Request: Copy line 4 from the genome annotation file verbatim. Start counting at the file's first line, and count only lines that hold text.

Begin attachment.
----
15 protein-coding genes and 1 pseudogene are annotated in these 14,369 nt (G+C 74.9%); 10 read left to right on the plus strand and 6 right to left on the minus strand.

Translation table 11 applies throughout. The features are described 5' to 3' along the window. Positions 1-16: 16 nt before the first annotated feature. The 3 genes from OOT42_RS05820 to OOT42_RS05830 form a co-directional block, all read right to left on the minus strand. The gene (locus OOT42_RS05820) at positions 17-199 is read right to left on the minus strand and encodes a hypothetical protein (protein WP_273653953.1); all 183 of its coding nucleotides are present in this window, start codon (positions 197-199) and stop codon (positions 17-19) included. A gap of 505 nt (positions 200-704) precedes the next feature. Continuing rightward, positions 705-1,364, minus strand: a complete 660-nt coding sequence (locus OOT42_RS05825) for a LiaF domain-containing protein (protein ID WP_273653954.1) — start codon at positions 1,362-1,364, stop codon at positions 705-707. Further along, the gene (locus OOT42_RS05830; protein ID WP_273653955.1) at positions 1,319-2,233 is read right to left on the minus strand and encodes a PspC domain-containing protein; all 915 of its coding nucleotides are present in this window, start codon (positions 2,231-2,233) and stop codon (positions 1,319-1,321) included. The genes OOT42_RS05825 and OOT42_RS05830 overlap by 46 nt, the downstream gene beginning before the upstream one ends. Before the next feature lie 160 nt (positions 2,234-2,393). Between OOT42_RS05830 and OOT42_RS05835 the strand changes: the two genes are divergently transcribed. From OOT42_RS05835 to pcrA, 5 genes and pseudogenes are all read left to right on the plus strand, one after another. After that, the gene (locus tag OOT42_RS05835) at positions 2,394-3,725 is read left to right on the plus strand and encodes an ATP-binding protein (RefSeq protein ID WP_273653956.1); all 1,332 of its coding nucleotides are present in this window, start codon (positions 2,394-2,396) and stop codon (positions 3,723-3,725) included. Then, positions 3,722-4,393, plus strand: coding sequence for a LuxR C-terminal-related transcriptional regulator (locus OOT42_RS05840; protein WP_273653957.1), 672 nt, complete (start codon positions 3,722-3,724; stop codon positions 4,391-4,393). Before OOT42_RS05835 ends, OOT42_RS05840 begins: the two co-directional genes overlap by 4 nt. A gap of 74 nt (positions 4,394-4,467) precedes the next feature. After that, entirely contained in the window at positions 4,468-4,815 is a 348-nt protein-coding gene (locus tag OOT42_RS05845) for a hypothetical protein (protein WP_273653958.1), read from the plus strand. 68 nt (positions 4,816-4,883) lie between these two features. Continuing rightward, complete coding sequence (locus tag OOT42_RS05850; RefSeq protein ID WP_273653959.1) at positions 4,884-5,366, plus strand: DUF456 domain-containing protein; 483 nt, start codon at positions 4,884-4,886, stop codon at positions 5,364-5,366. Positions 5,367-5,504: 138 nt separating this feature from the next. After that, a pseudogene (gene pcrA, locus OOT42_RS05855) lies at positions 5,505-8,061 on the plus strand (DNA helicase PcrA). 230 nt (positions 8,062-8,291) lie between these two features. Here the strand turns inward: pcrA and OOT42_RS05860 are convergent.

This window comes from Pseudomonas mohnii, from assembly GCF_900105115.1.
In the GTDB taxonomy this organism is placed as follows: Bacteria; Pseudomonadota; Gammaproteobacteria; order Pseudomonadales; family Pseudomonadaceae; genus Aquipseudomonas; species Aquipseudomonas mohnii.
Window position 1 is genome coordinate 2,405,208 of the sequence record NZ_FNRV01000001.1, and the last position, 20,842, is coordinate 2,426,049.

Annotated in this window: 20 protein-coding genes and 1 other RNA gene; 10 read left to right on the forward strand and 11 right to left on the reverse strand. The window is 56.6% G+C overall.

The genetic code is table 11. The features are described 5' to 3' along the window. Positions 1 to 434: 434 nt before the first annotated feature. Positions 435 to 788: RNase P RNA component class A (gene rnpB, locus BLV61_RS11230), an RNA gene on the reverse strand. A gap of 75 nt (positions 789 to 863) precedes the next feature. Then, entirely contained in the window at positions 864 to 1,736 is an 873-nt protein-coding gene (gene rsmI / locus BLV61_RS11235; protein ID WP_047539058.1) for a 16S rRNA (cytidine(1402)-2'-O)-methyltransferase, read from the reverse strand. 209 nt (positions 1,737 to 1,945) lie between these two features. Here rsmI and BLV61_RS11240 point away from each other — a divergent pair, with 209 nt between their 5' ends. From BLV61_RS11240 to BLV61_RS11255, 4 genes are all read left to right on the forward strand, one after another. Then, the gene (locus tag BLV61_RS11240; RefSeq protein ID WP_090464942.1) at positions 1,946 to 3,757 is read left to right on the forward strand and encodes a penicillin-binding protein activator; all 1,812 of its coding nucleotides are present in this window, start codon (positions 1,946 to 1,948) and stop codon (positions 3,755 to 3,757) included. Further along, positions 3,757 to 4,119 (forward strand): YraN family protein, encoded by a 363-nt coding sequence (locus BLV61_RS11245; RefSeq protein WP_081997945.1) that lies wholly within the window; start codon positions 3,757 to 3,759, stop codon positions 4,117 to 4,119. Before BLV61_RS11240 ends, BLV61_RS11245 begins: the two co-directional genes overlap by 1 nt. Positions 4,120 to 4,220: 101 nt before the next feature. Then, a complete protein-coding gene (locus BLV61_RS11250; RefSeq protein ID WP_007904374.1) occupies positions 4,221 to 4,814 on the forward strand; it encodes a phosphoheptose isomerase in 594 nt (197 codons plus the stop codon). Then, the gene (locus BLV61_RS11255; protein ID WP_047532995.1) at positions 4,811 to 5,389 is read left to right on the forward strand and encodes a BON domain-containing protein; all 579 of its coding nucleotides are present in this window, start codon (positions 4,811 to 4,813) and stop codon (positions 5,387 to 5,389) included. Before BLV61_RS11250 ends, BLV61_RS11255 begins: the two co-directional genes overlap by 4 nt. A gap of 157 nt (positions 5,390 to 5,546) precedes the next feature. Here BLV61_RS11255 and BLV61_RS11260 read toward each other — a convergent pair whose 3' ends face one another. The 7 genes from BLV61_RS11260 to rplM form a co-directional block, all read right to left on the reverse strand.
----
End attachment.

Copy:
In the GTDB taxonomy this organism is placed as follows: Bacteria; Pseudomonadota; Gammaproteobacteria; order Pseudomonadales; family Pseudomonadaceae; genus Aquipseudomonas; species Aquipseudomonas mohnii.